Segmental Content Effects on Text-dependent Automatic Accent Recognition

Georgina Brown


This paper investigates the effects of an unknown speech sample’s segmental content (the specific vowels and consonants it contains) on its chances of being successfully classified by an automatic accent recognition system. While there has been some work to investigate this effect in automatic speaker recognition, it has not been explored in relation to automatic accent recognition. This is a task where we would hypothesise that segmental content has a particularly large effect on the likelihood of a successful classification, especially for shorter speech samples. By focussing on one particular text-dependent automatic accent recognition system, the Y-ACCDIST system, we uncover the phonemes that appear to contribute more or less to successful classifications using a corpus of Northern English accents. We also relate these findings to the sociophonetic literature on these specific spoken varieties to attempt to account for the patterns that we see and to consider other factors that might contribute to a sample’s successful classification.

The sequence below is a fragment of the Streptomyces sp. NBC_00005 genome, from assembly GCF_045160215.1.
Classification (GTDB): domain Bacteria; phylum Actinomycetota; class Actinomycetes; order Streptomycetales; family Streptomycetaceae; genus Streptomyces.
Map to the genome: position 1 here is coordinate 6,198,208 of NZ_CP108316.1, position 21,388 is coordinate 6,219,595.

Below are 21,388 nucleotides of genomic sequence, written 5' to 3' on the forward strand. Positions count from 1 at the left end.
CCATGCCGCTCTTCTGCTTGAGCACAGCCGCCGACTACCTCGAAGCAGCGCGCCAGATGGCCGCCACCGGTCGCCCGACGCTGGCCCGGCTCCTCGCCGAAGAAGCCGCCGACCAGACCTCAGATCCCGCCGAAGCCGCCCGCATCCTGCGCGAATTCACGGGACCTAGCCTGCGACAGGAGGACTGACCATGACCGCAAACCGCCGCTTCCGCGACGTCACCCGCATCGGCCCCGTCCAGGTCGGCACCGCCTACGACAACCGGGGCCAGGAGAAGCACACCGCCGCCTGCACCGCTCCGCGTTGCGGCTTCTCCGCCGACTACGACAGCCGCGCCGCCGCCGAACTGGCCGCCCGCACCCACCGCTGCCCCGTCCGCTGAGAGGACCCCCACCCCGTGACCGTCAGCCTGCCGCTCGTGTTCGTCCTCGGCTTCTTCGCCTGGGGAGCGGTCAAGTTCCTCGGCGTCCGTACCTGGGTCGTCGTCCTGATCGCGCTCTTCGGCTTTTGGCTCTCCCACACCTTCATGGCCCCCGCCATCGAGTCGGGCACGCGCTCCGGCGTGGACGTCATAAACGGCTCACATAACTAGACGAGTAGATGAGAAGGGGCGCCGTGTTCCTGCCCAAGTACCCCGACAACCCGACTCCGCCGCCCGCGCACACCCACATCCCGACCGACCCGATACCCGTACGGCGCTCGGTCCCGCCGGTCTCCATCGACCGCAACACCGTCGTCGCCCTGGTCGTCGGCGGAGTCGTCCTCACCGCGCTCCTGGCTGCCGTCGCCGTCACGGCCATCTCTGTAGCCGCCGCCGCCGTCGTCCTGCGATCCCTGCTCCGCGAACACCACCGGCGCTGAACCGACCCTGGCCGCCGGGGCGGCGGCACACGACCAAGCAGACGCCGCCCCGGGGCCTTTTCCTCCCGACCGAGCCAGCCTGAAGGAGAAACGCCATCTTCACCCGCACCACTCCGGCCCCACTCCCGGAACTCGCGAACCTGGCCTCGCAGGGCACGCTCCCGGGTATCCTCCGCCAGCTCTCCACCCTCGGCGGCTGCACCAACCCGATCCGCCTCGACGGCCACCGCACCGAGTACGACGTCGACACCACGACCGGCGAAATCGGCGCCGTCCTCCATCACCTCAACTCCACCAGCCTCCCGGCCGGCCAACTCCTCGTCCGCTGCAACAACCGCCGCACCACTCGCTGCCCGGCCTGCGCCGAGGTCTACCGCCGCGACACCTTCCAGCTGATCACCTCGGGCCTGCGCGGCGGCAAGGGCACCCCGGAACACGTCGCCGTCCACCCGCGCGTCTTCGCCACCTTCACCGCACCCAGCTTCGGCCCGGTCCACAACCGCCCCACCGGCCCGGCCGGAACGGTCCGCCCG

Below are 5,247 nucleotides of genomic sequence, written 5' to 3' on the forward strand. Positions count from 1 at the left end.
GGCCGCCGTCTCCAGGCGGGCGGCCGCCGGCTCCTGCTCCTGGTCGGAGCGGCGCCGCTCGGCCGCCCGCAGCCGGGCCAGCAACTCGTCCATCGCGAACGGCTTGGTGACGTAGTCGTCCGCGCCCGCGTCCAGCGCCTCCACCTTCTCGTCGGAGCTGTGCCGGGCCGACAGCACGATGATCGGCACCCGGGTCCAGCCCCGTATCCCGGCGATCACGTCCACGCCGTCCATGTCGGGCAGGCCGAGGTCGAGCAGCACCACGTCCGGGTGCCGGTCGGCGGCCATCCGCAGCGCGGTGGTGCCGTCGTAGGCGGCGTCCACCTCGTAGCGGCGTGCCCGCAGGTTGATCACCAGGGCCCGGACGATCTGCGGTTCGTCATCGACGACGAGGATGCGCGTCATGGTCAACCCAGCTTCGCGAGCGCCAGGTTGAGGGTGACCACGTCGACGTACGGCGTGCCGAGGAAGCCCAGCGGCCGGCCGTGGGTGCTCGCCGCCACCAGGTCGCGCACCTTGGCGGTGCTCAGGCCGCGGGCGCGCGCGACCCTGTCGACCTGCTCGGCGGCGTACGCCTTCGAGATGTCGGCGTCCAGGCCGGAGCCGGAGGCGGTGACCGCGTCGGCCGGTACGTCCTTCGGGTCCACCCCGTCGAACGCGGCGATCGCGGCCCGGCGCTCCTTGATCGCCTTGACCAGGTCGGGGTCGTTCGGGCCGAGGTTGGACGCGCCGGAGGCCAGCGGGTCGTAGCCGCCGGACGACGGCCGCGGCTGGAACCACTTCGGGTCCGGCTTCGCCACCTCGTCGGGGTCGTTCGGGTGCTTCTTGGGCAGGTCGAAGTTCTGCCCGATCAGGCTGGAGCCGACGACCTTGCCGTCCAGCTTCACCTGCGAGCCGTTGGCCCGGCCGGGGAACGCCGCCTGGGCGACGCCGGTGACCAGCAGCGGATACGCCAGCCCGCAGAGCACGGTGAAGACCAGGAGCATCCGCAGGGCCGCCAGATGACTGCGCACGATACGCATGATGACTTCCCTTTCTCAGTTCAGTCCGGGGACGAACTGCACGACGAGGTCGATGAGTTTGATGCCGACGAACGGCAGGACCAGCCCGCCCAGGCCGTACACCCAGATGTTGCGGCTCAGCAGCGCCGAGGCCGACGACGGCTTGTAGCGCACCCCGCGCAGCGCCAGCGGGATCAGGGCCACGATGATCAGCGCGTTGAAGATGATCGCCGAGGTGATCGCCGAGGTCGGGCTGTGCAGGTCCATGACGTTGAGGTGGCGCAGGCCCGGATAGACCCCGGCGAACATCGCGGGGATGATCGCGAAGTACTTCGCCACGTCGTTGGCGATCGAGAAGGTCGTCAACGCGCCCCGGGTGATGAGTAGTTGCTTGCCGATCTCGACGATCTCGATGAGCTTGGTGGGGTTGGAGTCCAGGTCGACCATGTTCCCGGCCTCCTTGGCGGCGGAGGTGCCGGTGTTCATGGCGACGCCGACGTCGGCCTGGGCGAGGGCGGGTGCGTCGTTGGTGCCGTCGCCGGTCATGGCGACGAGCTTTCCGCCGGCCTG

DOI: 10.21437/Odyssey.2018-2

Cite as: Brown, G. (2018) Segmental Content Effects on Text-dependent Automatic Accent Recognition . Proc. Odyssey 2018 The Speaker and Language Recognition Workshop, 9-15, DOI: 10.21437/Odyssey.2018-2.


@inproceedings{Brown2018,
  author={Georgina Brown},
  title={Segmental Content Effects on Text-dependent Automatic Accent Recognition	},
  year=2018,
  booktitle={Proc. Odyssey 2018 The Speaker and Language Recognition Workshop},
  pages={9--15},
  doi={10.21437/Odyssey.2018-2},
  url={http://dx.doi.org/10.21437/Odyssey.2018-2}
}